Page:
When a 240-foot unmanned U.S. Army blimp broke free of its moorings and rampaged across two states in October, it looked like the embarrassing incident might spell the end of the troubled $2.7 billion JLENS program. But the Joint Land Attack Cruise Missile Defense Elevated Netted Sensor System (JLENS) will fly again, the Department of Defense has confirmed, breathing new life—and new money—into the deflated program.
Secretary of Defense Ash Carter has given the Army the go-ahead to put two JLENS aircraft back in the air over Aberdeen Proving Ground northeast of Baltimore, where prior to October’s mishap, the program was conducting an operational exercise to demonstrate the system’s performance. The JLENS aircraft have been grounded ever since.
A recently-completed review of that October incident found that a series of errors led one of the aerostats to break free of its mooring and drag its heavy kevlar tether 160 miles across Maryland and Pennsylvania, damaging property, severing power lines, and leaving some 30,000 homes without electricity. Among those errors: Someone forgot to put batteries in an automatic deflator mechanism designed to activate in exactly this kind of situation.
“Design, human, and procedural issues all contributed to the incident,” said Maj. Beth Smith, a spokeswoman for the North American Aerospace Defense Command (NORAD), which launched the exercise last year.
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Built by defense contractor Raytheon (RTN), JLENS consists of two aerostats carrying radars designed to track cruise missiles, drones, and other potential threats over wide areas. From a vantage point up to 10,000 feet overhead those radars can see for 340 miles in any direction, according to Raytheon, offering 360-degree, around-the-clock threat monitoring that land and sea-based radars simply can’t match. Each 7,000-pound aerostat is anchored to the ground by kevlar tethers more than an inch thick.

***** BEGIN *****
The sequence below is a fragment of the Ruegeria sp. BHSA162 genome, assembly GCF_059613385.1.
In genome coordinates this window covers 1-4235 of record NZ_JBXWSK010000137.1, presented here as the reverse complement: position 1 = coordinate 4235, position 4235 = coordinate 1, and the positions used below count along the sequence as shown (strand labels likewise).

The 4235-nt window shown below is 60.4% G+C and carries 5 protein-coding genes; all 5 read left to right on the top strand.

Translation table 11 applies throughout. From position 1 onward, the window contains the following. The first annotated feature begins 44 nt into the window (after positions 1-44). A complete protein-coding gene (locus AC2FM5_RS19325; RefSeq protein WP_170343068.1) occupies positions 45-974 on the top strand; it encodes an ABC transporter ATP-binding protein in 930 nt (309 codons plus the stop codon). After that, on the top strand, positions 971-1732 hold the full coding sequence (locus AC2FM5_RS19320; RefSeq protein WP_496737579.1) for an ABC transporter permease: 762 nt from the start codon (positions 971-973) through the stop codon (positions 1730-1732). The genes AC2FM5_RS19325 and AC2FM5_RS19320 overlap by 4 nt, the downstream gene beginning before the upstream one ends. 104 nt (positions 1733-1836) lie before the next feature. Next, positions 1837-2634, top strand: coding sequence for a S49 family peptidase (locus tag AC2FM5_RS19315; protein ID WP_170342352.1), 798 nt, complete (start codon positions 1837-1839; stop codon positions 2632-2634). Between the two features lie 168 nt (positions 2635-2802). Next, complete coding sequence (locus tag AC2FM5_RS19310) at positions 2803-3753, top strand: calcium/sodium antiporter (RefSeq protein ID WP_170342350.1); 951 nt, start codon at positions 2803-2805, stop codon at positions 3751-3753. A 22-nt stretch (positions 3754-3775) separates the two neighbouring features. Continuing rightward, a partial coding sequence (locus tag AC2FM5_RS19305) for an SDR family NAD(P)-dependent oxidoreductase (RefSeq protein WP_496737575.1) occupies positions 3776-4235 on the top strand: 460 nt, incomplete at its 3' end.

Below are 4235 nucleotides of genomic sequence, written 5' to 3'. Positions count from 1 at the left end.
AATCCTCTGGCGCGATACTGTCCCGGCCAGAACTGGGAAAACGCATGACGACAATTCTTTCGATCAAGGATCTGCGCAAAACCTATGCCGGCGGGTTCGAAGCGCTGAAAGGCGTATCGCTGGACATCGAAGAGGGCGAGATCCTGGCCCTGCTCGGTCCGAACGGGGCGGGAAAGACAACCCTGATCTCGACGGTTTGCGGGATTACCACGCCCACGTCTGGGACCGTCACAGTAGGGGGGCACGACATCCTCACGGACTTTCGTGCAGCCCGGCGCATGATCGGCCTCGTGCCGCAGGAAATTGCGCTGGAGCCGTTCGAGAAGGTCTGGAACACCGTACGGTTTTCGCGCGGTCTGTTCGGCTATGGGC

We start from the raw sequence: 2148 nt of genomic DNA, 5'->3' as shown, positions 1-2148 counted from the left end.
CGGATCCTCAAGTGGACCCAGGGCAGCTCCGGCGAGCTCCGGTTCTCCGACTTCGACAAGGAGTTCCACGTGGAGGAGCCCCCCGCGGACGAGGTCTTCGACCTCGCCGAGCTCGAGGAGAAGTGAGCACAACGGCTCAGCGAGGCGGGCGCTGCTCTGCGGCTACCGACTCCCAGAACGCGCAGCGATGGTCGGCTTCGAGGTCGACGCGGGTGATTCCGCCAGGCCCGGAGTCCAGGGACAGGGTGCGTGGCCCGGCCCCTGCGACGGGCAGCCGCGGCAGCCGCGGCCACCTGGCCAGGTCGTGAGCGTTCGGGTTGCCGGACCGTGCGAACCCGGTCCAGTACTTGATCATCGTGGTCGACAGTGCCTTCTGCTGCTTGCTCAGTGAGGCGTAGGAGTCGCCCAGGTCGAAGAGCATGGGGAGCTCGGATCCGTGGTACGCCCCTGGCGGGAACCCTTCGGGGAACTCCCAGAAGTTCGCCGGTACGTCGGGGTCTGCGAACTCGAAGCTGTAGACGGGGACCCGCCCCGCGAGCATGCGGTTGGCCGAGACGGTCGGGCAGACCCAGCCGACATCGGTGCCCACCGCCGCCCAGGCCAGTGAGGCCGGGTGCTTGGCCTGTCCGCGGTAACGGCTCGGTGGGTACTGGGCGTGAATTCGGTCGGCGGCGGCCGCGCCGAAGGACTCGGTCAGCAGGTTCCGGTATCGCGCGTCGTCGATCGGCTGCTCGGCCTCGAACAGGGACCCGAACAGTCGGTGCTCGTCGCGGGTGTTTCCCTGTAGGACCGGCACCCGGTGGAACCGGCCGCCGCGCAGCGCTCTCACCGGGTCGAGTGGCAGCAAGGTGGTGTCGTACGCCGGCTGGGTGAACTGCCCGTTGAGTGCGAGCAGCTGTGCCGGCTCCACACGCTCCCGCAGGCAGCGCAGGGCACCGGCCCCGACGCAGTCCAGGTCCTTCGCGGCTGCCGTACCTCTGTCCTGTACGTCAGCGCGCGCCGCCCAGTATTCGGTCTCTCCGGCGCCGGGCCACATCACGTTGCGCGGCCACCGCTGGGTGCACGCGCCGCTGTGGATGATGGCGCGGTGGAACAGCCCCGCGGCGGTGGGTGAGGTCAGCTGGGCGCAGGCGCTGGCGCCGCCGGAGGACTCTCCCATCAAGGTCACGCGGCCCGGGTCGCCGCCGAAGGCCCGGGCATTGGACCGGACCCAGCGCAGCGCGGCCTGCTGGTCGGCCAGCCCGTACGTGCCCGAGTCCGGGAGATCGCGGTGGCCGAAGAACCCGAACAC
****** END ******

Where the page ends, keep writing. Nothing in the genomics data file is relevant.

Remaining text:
The operational exercise at Aberdeen is designed to demonstrate that the system could help defend the capitol region from airborne threats like sea-launched cruise missiles. But when the wind picked up one day last October, a series of things began to go wrong. First a device meant to measure air pressure within the blimp malfunctioned. Ordinarily, the aerostat’s onboard systems would respond to increasing winds by boosting the pressure within the aircraft. Instead, pressure within the aircraft began falling.
This caused the aircraft to turn perpendicular to the prevailing wind at a time when gusts were reaching nearly 70 miles per hour. The aerostats tail fins began to warp under the strain from the winds, increasing the aircraft’s instability. This in turn put extreme stresses on the tether, which eventually failed.
Still, all of this should’ve been mitigated by a safety device that automatically deflates the aerostat should its tether break. That device requires power, however, and batteries to power it had not been installed. Instead of deflating within a couple of miles of its original mooring, the aerostat rampaged across two states, coming to rest eventually in some trees in southeastern Pennsylvania.
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But that embarrassing episode is only the latest in a string of failures for the JLENS program. A month before the high-profile “runaway blimp” incident the Los Angeles Times published a report enumerating the multi-billion-dollar programs many failures. For instance, in both 2012 and 2013, the Pentagon office charged with evaluating technologies and systems deemed JLENS unreliable, criticizing its performance in official reports.
That’s not stopping the Pentagon from upping its investment in the already-troubled JLENS program. While the Pentagon has not released the results of the investigation to the public, military representatives have briefed the media on its summary findings and recommendations, which include adding personnel to the JLENS effort while improving equipment and training.
That, of course, means more money. While a good portion of the programs funding was cut during budget wrangling at the end of last year, more money could find its way to JLENS now that Pentagon leadership has cleared the program to fly once again. According to the Los Angeles Times, military officials have already privately suggested to Congressional staffs that they’d like an additional $27 million to reboot the operational exercise at Aberdeen.